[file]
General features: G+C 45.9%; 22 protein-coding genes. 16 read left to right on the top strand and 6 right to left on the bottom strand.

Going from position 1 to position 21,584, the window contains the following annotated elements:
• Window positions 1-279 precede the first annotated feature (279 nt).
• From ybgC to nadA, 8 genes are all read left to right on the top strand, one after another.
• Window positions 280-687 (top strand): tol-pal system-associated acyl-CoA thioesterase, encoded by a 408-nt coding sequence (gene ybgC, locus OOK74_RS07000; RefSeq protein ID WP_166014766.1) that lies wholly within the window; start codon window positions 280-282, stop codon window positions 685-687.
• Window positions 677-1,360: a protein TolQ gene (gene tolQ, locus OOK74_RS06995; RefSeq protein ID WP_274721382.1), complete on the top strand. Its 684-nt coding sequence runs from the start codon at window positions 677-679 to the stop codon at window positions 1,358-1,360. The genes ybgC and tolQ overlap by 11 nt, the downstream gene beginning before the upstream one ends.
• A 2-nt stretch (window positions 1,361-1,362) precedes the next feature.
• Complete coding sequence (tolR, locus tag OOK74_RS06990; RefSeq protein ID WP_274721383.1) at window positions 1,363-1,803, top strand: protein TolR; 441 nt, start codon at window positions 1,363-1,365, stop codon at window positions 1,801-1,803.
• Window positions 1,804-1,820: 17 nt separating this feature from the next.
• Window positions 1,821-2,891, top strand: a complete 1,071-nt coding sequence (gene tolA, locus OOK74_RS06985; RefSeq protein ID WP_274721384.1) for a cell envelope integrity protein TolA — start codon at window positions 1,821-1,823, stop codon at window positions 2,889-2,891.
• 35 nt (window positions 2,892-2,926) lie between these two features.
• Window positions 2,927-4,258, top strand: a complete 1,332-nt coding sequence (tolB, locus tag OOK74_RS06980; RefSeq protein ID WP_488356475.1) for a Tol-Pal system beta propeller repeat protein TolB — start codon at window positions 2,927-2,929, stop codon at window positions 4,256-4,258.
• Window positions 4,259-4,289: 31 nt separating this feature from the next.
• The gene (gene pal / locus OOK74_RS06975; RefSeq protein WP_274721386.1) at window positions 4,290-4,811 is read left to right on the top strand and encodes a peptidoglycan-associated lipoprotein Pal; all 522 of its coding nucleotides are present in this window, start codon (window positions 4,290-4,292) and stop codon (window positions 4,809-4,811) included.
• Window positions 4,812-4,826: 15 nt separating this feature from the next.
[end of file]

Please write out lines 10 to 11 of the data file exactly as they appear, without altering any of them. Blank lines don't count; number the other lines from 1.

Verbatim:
• Window positions 1,821-2,891, top strand: a complete 1,071-nt coding sequence (gene tolA, locus OOK74_RS06985; RefSeq protein ID WP_274721384.1) for a cell envelope integrity protein TolA — start codon at window positions 1,821-1,823, stop codon at window positions 2,889-2,891.
• 35 nt (window positions 2,892-2,926) lie between these two features.